Some absentee ballots thrown out in Florida due to signature comparisons

Updated:

Loading
ORLANDO, Fla. —

 With just five days before the election, there's a voting controversy brewing after hundreds of absentee ballots have been thrown out because Florida lawmakers passed a new law to prevent voter fraud.

In Volusia County, officials have already thrown out 153 ballots, because the signature on the ballot did not match the one on the registration card.

“To be told my signature didn't match, it was a shock,” said voter Bill Archer.

Archer registered to vote in Volusia County 30 years ago.  He’s since had multiple strokes and now has to sign with his left hand instead of his right hand, and his signature now looks nothing like it used to.

In the last election, workers would compare the signature on his request for an absentee ballot to see if they matched.

But under a Florida law passed last year, election workers must compare the signature to the one they have on file for the voter registration, even if it has not been updated in decades.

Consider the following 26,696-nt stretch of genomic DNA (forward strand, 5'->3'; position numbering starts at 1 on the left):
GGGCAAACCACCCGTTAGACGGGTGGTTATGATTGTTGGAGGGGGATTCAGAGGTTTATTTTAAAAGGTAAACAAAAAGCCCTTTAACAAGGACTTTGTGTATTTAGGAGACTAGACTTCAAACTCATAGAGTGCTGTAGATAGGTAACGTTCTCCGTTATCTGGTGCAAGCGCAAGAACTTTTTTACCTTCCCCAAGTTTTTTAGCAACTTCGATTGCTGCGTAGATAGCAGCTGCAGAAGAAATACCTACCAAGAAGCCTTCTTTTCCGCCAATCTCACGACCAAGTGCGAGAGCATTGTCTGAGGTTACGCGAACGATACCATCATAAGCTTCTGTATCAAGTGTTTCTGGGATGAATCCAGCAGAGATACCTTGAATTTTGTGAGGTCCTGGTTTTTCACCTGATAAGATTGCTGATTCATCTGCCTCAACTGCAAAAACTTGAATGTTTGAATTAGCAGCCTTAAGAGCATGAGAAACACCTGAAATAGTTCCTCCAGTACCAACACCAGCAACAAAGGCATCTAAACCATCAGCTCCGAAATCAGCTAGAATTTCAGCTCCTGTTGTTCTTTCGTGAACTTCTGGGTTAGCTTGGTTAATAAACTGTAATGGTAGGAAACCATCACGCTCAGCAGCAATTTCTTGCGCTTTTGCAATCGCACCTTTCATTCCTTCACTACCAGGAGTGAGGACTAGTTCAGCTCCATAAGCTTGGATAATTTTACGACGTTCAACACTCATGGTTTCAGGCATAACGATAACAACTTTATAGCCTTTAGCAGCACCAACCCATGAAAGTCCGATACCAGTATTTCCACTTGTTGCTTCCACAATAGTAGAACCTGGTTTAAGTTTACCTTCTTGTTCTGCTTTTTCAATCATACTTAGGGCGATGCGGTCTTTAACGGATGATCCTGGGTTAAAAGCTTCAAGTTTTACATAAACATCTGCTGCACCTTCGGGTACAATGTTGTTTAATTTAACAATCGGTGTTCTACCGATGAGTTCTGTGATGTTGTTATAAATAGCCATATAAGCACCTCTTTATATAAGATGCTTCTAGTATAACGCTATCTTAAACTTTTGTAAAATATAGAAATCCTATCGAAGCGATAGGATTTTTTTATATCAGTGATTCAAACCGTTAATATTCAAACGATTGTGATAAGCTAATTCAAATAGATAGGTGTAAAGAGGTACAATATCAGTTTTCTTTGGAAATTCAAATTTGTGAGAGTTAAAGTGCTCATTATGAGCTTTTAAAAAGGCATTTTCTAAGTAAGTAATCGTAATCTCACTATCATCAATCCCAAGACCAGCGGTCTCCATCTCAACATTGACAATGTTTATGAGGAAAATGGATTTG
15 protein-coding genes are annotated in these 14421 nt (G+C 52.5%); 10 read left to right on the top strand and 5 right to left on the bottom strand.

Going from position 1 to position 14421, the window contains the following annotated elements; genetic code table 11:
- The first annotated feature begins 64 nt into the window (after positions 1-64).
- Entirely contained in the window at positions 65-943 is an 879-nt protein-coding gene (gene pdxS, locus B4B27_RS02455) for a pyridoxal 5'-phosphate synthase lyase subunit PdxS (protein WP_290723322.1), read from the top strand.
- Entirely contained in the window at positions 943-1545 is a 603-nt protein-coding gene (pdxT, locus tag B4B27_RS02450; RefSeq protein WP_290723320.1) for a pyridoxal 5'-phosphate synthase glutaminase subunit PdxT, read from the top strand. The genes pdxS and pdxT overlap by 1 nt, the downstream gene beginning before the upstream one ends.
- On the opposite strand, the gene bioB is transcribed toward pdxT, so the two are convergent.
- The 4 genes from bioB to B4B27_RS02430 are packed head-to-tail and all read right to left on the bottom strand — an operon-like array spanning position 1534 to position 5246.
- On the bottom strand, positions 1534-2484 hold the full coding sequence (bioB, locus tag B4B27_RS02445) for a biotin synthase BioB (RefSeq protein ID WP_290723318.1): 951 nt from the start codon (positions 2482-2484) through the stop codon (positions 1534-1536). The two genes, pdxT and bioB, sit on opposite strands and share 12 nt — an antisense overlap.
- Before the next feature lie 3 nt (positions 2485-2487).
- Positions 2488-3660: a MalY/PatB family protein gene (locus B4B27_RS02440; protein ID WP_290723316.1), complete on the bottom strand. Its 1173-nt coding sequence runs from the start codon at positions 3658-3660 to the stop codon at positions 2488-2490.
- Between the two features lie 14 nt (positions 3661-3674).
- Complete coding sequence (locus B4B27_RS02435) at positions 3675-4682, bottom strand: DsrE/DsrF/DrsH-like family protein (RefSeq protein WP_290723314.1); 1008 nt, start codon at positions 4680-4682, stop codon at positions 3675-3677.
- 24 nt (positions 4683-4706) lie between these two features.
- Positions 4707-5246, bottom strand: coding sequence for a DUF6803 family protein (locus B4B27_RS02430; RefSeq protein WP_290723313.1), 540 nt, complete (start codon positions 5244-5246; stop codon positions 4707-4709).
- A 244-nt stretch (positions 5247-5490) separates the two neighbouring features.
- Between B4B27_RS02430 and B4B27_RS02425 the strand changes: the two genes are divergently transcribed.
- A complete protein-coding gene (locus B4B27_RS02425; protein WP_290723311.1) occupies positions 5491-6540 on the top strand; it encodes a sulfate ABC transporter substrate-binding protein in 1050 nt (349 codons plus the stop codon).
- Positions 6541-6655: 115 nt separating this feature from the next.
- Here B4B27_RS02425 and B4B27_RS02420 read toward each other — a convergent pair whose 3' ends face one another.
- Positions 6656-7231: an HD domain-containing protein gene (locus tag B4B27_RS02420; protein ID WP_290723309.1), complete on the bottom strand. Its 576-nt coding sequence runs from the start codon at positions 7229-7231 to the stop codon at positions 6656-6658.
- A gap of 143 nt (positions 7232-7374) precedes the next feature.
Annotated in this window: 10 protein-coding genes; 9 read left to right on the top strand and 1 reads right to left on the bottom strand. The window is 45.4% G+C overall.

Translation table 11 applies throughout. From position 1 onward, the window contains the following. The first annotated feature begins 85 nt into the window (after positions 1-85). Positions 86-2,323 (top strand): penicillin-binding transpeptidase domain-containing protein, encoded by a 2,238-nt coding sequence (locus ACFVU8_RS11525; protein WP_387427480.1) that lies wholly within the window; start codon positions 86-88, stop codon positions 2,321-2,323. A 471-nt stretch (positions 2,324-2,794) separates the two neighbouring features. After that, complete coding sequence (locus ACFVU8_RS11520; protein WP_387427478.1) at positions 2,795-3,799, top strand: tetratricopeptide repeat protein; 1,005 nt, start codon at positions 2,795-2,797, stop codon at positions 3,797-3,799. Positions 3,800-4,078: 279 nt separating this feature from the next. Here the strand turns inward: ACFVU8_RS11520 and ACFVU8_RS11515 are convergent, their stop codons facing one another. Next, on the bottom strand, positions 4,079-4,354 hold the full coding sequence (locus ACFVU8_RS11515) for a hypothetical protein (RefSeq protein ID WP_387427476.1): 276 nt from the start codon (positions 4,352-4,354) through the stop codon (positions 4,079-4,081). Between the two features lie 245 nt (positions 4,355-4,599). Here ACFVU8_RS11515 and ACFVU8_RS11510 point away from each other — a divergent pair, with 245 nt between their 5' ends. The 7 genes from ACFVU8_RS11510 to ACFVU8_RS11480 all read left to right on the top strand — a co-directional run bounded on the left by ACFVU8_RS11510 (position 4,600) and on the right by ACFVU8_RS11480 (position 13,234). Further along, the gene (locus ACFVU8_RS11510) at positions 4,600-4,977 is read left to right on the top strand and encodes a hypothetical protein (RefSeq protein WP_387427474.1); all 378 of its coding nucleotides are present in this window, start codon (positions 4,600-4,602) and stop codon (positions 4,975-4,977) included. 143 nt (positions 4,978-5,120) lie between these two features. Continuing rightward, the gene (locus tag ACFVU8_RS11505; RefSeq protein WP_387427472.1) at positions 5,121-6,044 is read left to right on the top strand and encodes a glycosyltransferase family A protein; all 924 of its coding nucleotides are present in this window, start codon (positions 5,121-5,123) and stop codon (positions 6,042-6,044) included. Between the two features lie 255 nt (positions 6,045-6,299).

“My sleep has been disrupted, I fretted all night long,” Archer said. “I wasn't asleep until 2, 3 in the morning, worrying about this."

Elections supervisor Ann McFall said now that Archer’s ballot has been rejected, there is nothing he can do, according to Florida law.

“It breaks our heart,” said McFall.

The law especially impacts the elderly since their handwriting changes, according to Channel 9’s Lori Brown.

McFall said the elderly should update their signatures every election.

“Sometimes the people are very elderly, and it could be the last time the vote, and it's sad,” said McFall.

Archer said he will vote in person next time, if he is able to.

The Volusia County elections supervisor said her office has thrown out ballots in the past for mismatched signatures, but she's never had a bad signature linked to organized voter fraud.